Not until you get your financial ducks in a row
You had an idea. Just a germ, a spark. So, you threw caution to the wind and started a company. Things are going well. Really well. Maybe it’s time to give yourself a little reward in the form of a raise.
Not so fast.
Before you carve off a larger slice of the pie, make sure your financial house is in order. Cash flow, projections, reporting, and more all need to be in line and on track to ensure that a bump in your salary now won’t cause bumps in the road later. Consider these points before you act:
Cash is king
Sales numbers on paper can tell great stories about your company. They can also tell you lies. When cash in the bank doesn’t keep up with the cost of operations, trouble lurks around the bend. There’s a reason why 20 percent of new businesses fail in the first year, 34 percent in the second, and as many as 50 percents in the third: lack of cash.
When you maintain a clear snapshot of your cash flow at all times, you have the dexterity to change course at a moment’s notice, pounce on new opportunities, optimize growth, and achieve stability in the process.
The best way to do this keeps your books in order (or hire someone who can). Invoices, collections, payments, and other processes are all potential holes in your cash flow if they’re not managed with precision.
Alongside an ironclad grasp of the present should always be a sensible view of the future. It’s great to think big, but overly optimistic cash flow projections can be as dangerous as shoddy accounting practices. Spin out those dreamy mission statements to their logical conclusion and make sure the resources are in place to take you there.
And no matter how robust your cash flow seems, keep a rainy-day fund in your back pocket. In today’s volatile political and economic climate, cash reserves can provide peace of mind to staff, investors, and the little voice in your head that keeps you up at night. Two to three months of operating expenses are a good starting point.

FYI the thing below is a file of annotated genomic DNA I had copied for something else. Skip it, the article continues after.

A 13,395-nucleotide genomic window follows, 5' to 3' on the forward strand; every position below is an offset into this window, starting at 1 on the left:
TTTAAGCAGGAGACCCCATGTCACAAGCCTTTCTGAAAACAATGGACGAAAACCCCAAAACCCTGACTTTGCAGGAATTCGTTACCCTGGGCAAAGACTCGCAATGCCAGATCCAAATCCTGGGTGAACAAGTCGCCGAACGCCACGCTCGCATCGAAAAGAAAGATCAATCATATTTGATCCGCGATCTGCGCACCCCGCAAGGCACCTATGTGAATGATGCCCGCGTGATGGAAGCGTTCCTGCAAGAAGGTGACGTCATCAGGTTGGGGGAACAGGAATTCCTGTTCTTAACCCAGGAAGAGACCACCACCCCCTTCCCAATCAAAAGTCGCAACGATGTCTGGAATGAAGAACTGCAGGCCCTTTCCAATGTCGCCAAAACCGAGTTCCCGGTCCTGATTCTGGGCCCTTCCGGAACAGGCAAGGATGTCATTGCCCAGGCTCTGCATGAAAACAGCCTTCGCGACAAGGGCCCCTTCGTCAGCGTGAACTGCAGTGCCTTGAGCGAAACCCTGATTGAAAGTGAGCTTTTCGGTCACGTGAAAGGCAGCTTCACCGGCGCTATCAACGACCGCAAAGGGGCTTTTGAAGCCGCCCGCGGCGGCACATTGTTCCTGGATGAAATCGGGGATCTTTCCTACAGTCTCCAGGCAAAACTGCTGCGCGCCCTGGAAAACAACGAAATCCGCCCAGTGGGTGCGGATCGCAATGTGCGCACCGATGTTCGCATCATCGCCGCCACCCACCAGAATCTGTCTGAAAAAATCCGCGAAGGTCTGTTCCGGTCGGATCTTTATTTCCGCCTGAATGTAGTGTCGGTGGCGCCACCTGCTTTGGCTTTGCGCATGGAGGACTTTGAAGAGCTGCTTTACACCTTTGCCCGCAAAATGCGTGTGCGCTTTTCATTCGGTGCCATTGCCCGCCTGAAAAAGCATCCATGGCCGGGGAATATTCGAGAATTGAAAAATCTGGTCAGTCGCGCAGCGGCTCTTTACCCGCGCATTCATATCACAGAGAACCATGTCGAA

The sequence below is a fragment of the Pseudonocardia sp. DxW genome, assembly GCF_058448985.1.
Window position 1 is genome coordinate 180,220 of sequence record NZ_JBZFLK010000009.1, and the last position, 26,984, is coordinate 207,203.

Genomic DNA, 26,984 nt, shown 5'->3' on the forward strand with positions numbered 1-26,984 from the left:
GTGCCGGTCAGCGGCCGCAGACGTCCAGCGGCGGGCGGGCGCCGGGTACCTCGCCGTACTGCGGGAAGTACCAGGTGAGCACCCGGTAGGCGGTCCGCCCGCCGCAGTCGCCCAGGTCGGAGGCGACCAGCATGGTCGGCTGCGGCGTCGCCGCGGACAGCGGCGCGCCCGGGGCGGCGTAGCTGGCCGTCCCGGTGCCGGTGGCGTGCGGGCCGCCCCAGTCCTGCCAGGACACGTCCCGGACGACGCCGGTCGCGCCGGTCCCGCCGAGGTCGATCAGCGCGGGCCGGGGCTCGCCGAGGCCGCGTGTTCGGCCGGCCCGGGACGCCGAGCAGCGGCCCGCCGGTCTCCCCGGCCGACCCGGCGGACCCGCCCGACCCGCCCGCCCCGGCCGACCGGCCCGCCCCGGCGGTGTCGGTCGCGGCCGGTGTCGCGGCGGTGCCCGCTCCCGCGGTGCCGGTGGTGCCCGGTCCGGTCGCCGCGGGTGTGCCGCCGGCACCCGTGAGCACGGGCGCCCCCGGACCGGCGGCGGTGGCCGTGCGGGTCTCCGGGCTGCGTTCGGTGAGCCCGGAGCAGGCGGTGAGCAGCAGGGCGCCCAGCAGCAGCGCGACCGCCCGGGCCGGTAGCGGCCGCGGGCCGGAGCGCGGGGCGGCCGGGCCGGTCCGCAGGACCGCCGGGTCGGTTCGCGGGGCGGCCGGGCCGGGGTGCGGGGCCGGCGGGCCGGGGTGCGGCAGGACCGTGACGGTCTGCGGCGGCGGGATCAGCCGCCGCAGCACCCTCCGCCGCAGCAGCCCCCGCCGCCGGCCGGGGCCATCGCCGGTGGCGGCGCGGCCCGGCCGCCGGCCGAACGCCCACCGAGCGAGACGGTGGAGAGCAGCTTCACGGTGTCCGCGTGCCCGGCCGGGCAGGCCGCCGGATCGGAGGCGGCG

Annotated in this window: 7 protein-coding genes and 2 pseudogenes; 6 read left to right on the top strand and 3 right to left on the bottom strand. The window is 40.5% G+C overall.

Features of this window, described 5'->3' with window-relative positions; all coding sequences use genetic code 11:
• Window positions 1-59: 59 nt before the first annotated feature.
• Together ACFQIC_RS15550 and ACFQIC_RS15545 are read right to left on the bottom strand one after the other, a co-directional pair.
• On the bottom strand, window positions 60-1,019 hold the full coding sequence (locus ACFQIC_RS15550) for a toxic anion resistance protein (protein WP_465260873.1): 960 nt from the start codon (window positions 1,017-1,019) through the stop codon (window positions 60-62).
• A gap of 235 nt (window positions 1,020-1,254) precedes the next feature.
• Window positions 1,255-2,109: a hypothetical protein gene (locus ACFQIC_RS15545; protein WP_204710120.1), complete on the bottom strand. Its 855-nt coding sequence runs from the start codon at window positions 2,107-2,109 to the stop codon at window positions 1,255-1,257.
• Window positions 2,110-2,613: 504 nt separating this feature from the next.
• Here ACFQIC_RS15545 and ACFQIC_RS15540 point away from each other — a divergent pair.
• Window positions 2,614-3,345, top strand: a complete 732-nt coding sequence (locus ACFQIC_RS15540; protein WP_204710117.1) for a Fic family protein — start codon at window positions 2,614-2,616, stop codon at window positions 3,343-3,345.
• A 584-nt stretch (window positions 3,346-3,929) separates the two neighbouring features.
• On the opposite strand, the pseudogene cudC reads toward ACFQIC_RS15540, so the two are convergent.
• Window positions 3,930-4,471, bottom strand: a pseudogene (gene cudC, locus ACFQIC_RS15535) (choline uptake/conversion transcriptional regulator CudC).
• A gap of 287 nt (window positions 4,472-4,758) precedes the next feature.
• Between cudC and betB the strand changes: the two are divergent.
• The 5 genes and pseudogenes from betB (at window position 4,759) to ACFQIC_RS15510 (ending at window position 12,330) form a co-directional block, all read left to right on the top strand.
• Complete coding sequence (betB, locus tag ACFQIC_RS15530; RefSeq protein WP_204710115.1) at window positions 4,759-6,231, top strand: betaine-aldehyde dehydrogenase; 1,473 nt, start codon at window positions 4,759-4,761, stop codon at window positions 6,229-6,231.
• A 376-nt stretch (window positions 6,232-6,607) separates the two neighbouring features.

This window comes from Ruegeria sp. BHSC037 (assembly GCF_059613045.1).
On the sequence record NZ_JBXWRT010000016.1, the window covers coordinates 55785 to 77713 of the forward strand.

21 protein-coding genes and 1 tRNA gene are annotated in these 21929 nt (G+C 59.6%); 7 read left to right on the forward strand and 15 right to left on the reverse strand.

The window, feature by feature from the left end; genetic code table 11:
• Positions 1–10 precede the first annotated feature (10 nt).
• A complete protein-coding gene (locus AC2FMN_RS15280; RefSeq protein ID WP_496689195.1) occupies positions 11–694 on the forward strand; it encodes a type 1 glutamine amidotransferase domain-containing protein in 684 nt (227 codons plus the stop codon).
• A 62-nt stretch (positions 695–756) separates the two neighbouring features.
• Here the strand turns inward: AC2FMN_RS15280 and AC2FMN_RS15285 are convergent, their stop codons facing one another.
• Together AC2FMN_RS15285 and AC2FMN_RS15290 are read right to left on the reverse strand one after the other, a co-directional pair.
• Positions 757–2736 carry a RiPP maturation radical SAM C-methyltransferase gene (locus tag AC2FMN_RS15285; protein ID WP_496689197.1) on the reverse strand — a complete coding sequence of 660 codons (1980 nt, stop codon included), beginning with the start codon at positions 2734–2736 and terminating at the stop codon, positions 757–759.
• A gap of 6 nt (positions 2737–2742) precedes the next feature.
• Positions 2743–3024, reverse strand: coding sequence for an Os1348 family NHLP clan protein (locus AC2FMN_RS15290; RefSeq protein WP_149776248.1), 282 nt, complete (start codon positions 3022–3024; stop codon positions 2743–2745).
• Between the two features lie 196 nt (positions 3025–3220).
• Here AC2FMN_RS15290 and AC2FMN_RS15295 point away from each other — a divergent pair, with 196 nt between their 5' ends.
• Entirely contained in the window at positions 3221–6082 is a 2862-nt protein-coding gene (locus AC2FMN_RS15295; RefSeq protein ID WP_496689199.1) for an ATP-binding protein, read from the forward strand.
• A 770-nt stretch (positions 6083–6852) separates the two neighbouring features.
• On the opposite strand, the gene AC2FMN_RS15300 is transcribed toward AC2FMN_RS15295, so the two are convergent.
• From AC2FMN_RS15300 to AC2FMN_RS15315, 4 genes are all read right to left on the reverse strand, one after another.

The price is right
This may go without saying, but the amount of cash that flows into your company is directly related to how you price your product or service, and, therefore, how likely it is that a raise is in your future. Price too high and you could lose market share, price too low and you could leave money on the table.
Know your place in the market. Does your company solve a special problem or fill a unique role in your industry? Make sure you price high enough. Do you instead intend to penetrate a crowded market with efficiency or novelty? Price competitively to undercut the competition. Bundle pricing, price skimming, and other strategies can find the sweet spot that grows your bottom line.
Stick to the budget
One of the best ways to ensure your raise is to be evangelical about creating, updating, and sticking to a budget. It can seem daunting, particularly when you have more (seemingly) pressing concerns at hand, but give the budget a little TLC now and avoid those OMG moments later.
A budget doesn’t have to be a dull, restrictive document. When done right, it is a living, breathing reality check.
Integrate it with the four M’s – Money, Manpower, Marketing, Making it Happen – and you’ll be on the right track. Things change often in a successful business – and fluctuations in payroll, marketing, and sales are to be expected – so don’t be intimidated by the need to keep it current, at least monthly. In the end, it’s small work for big returns.
Without this guidepost, key business decisions rely on intuition rather than solid numbers. This not only hurts current operations but endangers the future. Potential investors, bankers, and buyers will doubt your credibility and have little reason to trust you with their money – particularly if you plan on taking a larger portion of it for yourself.
Measure the right stuff
So, you have a nifty new budget and you keep it up to date. But a budget is only a first step to that raise. You need to measure KPIs (Key Performance Indicators) to see if your team all pulls in the same direction to achieve the budget’s goals.
Put simply, KPIs clarify, cut through, and capture the essence of your company’s mission. They keep your staff on task and on the brand. They simplify the at times the dizzying complexity of daily operations into a handful of achievable goals. And they can sound an alert when the ship is about to hit an iceberg.
Be patient and the raise will come
That idea you sparked many months or years ago is still on the horizon. Tread carefully, show patience and restraint, and you will see the windfall.
Profit Point Consulting’s mission is to accelerate the growth of small and medium-sized companies through sound, strategic advice, and proactive financial management. If you need a trusted advisor to help develop and execute your vision, call us at (973) 659-1430 or fill out our contact form.